|Title||Assessment of scaled score consistency in adaptive testing from a multidimensional item response theory perspective|
|Publication Type||Journal Article|
|Year of Publication||1995|
|Journal||Dissertation Abstracts International: Section B: the Sciences & Engineering|
|Keywords||computerized adaptive testing|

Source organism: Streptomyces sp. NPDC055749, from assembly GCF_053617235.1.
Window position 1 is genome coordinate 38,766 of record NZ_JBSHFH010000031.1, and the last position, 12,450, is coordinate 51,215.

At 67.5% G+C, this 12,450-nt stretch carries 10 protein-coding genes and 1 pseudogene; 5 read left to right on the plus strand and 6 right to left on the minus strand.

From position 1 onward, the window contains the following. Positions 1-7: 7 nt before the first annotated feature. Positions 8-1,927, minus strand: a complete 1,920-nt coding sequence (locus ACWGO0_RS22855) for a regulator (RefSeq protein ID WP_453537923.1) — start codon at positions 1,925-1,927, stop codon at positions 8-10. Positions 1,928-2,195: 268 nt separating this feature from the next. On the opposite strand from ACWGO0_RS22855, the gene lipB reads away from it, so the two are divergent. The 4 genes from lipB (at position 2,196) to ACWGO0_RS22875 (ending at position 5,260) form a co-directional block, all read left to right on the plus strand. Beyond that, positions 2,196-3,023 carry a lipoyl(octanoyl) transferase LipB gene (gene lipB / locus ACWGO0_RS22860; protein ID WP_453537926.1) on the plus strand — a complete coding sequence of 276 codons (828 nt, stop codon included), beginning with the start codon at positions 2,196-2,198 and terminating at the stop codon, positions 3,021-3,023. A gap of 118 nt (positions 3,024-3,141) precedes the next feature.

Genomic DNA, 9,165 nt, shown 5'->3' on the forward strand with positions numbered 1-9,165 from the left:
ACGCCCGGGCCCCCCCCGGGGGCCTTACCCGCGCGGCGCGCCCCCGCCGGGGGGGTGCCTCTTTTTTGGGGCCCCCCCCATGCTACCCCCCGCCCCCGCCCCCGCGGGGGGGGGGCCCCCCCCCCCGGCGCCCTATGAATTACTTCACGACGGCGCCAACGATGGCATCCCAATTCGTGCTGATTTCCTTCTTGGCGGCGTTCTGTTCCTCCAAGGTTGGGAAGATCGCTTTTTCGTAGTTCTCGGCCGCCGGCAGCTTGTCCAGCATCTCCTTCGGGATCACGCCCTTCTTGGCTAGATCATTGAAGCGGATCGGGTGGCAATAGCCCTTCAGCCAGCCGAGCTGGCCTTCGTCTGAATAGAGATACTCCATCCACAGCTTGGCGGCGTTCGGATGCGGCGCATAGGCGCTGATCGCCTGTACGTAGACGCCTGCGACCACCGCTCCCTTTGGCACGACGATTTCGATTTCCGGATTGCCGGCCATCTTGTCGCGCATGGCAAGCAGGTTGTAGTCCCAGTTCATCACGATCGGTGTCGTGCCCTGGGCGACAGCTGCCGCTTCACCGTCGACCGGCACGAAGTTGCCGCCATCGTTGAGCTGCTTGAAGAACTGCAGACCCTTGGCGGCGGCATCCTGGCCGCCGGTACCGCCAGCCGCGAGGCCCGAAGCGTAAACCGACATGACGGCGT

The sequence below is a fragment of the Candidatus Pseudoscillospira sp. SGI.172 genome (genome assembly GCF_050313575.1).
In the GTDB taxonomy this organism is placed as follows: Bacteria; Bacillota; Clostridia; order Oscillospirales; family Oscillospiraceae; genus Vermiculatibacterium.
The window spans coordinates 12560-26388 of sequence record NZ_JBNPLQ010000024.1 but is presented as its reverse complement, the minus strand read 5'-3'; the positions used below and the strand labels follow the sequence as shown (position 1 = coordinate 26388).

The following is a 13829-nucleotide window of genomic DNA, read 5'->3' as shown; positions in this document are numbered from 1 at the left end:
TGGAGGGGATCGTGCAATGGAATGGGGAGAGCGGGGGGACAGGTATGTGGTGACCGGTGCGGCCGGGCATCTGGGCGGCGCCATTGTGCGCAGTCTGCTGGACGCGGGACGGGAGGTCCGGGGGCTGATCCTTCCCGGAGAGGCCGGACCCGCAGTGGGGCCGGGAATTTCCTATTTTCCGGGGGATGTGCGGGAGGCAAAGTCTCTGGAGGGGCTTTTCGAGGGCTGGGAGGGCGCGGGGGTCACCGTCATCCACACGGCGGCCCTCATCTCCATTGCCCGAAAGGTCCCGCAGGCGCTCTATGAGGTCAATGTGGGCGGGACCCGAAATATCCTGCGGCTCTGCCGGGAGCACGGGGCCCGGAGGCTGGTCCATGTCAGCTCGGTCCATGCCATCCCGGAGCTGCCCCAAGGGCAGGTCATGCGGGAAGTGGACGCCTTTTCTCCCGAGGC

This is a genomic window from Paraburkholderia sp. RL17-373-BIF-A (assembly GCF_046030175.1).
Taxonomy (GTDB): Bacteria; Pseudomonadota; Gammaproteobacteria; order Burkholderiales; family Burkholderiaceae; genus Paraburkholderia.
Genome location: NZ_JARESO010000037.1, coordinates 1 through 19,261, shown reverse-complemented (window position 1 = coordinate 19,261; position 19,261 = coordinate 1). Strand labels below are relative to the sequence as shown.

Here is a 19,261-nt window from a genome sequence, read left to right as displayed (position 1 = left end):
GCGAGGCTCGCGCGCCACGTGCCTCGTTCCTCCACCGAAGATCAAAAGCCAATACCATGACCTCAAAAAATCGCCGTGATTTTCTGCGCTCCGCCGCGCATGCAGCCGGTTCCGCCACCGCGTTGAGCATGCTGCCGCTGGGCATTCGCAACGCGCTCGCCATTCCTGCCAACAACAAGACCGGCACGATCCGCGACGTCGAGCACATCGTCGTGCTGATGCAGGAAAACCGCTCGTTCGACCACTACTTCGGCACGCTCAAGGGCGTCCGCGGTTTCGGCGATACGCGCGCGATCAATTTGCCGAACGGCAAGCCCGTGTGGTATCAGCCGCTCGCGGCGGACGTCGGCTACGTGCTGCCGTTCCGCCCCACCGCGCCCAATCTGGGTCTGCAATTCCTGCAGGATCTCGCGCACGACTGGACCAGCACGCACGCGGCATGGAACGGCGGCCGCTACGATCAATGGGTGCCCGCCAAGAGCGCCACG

The purpose of this study was twofold: (a) to examine whether the unidimensional adaptive testing estimates are comparable for different ability levels of examinees when the true examinee-item interaction is correctly modeled using a compensatory multidimensional item response theory (MIRT) model; and (b) to investigate the effects of adaptive testing estimation when the procedure of item selection of computerized adaptive testing (CAT) is controlled by either content-balancing or selecting the most informative item in a user specified direction at the current estimate of unidimensional ability. A series of Monte Carlo simulations were conducted in this study. Deviation from the reference composite angle was used as an index of the theta1,theta2-composite consistency across the different levels of unidimensional CAT estimates. In addition, the effect of the content-balancing item selection procedure and the fixed-direction item selection procedure were compared across the different ability levels. The characteristics of item selection, test information and the relationship between unidimensional and multidimensional models were also investigated. In addition to employing statistical analysis to examine the robustness of the CAT procedure violations of unidimensionality, this research also included graphical analyses to present the results. The results were summarized as follows: (a) the reference angles for the no-control-item-selection method were disparate across the unidimensional ability groups; (b) the unidimensional CAT estimates from the content-balancing item selection method did not offer much improvement; (c) the fixed-direction-item selection method did provide greater consistency for the unidimensional CAT estimates across the different levels of ability; (d) and, increasing the CAT test length did not provide greater score scale consistency. Based on the results of this study, the following conclusions were drawn: (a) without any controlling (PsycINFO Database Record (c) 2003 APA, all rights reserved).